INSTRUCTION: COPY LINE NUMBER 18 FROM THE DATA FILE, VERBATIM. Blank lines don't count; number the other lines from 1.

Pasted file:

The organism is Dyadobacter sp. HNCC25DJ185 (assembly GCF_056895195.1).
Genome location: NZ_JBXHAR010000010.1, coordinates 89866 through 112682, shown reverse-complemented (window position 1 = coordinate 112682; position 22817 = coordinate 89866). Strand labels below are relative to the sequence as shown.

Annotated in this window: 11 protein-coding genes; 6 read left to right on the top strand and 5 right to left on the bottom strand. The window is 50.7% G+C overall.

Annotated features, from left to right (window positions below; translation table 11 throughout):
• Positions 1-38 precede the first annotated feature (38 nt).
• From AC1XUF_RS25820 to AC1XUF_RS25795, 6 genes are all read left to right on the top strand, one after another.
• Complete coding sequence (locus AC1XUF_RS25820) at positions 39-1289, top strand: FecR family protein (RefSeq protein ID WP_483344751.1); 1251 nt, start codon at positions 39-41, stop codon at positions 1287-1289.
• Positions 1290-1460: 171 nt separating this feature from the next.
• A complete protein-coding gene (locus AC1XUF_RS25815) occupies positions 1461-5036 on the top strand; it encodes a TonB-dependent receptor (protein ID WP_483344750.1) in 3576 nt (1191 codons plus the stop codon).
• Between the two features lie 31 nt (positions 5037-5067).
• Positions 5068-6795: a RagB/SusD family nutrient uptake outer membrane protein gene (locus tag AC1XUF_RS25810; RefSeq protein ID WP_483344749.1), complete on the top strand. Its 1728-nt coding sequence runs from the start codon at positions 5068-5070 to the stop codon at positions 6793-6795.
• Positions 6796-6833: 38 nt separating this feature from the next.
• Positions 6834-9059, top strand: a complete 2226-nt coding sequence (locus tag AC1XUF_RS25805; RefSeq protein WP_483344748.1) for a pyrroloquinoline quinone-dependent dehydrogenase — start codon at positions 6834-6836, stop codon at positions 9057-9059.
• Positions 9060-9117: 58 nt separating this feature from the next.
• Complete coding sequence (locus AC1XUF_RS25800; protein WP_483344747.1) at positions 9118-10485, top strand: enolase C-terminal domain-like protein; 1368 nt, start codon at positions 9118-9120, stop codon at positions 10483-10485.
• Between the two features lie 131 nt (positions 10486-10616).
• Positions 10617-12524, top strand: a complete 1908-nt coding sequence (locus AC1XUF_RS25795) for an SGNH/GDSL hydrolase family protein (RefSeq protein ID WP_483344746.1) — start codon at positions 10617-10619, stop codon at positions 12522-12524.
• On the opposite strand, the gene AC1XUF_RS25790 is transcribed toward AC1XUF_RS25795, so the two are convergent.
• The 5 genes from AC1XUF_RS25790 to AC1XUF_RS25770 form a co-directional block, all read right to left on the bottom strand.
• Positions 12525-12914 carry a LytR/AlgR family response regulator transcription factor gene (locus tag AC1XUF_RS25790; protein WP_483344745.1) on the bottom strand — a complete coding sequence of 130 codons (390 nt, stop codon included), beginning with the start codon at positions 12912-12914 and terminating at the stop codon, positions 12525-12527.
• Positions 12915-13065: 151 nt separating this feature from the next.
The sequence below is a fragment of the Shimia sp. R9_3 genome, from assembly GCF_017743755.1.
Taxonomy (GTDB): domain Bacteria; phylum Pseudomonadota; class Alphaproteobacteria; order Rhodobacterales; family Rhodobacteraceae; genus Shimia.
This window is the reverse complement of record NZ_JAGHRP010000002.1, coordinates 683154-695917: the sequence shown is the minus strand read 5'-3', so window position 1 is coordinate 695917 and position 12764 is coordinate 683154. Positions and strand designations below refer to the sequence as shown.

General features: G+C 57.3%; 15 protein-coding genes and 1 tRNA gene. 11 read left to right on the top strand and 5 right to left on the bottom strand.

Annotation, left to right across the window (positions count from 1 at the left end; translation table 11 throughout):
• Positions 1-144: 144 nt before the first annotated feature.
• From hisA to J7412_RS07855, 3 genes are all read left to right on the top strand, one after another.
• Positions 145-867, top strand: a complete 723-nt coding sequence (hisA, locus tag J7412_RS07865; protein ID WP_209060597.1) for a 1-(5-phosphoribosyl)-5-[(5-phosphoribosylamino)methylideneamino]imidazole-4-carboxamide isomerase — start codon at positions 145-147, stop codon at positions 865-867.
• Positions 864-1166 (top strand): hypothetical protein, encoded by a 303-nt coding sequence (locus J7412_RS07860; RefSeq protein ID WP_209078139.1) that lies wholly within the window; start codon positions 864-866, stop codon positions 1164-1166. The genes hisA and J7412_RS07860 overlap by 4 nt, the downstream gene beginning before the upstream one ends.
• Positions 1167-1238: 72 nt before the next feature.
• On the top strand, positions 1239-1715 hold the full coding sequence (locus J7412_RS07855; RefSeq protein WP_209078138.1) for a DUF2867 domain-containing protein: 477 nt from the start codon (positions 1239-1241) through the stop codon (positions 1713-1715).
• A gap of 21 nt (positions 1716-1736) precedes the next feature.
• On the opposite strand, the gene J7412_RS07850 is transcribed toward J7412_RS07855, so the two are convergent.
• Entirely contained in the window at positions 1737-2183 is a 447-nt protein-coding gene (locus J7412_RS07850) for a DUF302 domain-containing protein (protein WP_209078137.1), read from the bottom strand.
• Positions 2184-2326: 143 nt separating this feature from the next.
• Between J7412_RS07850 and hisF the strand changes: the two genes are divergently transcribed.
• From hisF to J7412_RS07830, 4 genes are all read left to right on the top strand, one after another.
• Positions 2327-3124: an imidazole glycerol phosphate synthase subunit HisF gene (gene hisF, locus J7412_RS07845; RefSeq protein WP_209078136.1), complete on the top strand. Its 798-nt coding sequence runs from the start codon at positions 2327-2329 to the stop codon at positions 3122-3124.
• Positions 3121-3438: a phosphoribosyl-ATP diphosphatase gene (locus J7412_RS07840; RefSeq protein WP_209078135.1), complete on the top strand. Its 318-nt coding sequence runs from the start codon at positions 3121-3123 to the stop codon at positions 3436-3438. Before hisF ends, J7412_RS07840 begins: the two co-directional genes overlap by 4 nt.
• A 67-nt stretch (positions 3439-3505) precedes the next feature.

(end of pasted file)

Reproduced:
• On the opposite strand, the gene AC1XUF_RS25790 is transcribed toward AC1XUF_RS25795, so the two are convergent.